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Culture of Make Believe (Paperback)
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Culture of Make Believe (Paperback)

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£18.99
Paperback 720 Pages / Published: 01/04/2006
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Derrick Jensen takes no prisoners in The Culture of Make Believe, his brilliant and eagerly awaited follow-up to his powerful and lyrical A Language Older Than Words. What begins as an exploration of the lines of thought and experience that run between the massive lynchings in early twentieth-century America to today's death squads in South America soon explodes into an examination of the very heart of our civilization. The Culture of Make Believe is a book that is as impeccably researched as it is moving, with conclusions as far-reaching as they are shocking.

Publisher: Chelsea Green Publishing Co
ISBN: 9781931498579
Number of pages: 720
Weight: 1043 g
Dimensions: 229 x 152 x 45 mm


MEDIA REVIEWS

Publishers Weekly-
Writing with the same driven passion and intense intelligence as his critically acclaimed A Language Older Than Words, which examined the interconnections between personal and social violence, Jensen says this book "is more about racism and far more broadly hate as it manifests itself in our Western world." As in the earlier work, Jensen paints on a huge canvas he details American racism from the genocidal slave trade through lynchings to the 2000 murder of Amadou Diallo by NYC police, and covers a wide range of other cultural horrors as well: the massacres of Native American people, the Holocaust, the 8,000 deaths from the 1984 Union Carbide gas leak in India, and the deaths of 500,000 children in Iraq. The book is packed full of startling details South African apartheid laws were enacted at the direct request of the De Beers diamond company to facilitate business; aspects of Christian doctrine supported slavery until about 100 years ago. But the uniqueness and enormous power of Jensen's work is his ability to forge these events into an emotionally compelling and devastating critique of the intellectual, psychological, emotional and social structures of Western culture. Along with greed and globalization he says that the valuing of production over life and the abstract over the particular have set Western culture on a course that will end "really, with the end of the planet." While some readers might take umbrage at his more unsettling associations he compares Hitler's political language to Teddy Roosevelt's Jensen's intricate weaving together of history, philosophy, environmentalism, economics, literature and psychology has produced a powerful argument that demands attention in the tradition of such important books as Herbert Marcuse's Eros and Civilization and Brigid Brophy's Black Ship to Hell.--This text refers to an out of print or unavailable edition of this title.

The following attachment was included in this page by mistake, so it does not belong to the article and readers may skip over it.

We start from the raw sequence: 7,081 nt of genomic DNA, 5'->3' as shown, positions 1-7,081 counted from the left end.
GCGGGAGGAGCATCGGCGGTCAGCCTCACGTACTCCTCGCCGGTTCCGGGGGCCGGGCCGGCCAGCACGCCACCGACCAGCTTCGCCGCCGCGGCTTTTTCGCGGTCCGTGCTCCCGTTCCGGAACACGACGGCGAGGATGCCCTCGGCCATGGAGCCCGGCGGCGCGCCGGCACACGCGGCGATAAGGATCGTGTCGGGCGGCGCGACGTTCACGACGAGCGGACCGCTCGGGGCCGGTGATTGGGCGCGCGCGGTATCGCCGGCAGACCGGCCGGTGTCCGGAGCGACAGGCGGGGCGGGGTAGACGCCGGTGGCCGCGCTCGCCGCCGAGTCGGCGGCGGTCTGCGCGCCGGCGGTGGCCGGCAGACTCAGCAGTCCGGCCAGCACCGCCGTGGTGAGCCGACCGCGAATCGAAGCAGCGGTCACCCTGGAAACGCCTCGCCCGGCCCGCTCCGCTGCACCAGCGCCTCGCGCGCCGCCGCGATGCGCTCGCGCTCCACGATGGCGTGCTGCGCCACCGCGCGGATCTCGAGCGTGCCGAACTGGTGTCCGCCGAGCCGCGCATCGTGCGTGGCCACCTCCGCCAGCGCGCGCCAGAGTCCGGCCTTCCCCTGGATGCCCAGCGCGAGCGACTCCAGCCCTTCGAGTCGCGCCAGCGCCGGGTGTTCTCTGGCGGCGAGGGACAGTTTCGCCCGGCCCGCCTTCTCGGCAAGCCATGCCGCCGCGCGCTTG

Library Journal-
This passionate book chronicles the violent hatreds that have been overwhelming our planet, tracing them back through their sources in imperialism, slavery, the rise of global capitalism, and the ideologies of possessiveness and consumerism. Jensen's previous book, A Language Older Than Words, a reflection on family violence and childhood abuse, attracted a wide audience. Here he puts together statistics, bits of history, and reflective interviews with friends and acquaintances to examine a world in which hatred and destruction come all too easily. As in his previous book, his intent is to recall victims as individuals. His focus is on the dangers of abstraction and the economics that result from our viewing people and things as sources of profit and elements in systems. What he intends is not a systematic picture but a stunning collection of horrific close-ups. Africans and Indians are most often in view, and women are never far from his mind. Our disdain for the environment also intrudes frequently. Jensen's solution is a return to the simple life, perhaps much like that of the hunter-gatherers, yet he knows that such a turn must be "the end of civilization." Readers will be moved by his argument, though more likely they will be inspired to look for solutions that let us keep art, science, and the great treasures that go with complex communal life. Surely not all abstract thought is bad, but Jensen's aim is to shock us awake and let us stew in the world's injustices, and at that he duly succeeds.--This text refers to an out of print or unavailable edition of this title.

--Leslie Armour, Univ. of Ottawa, ON

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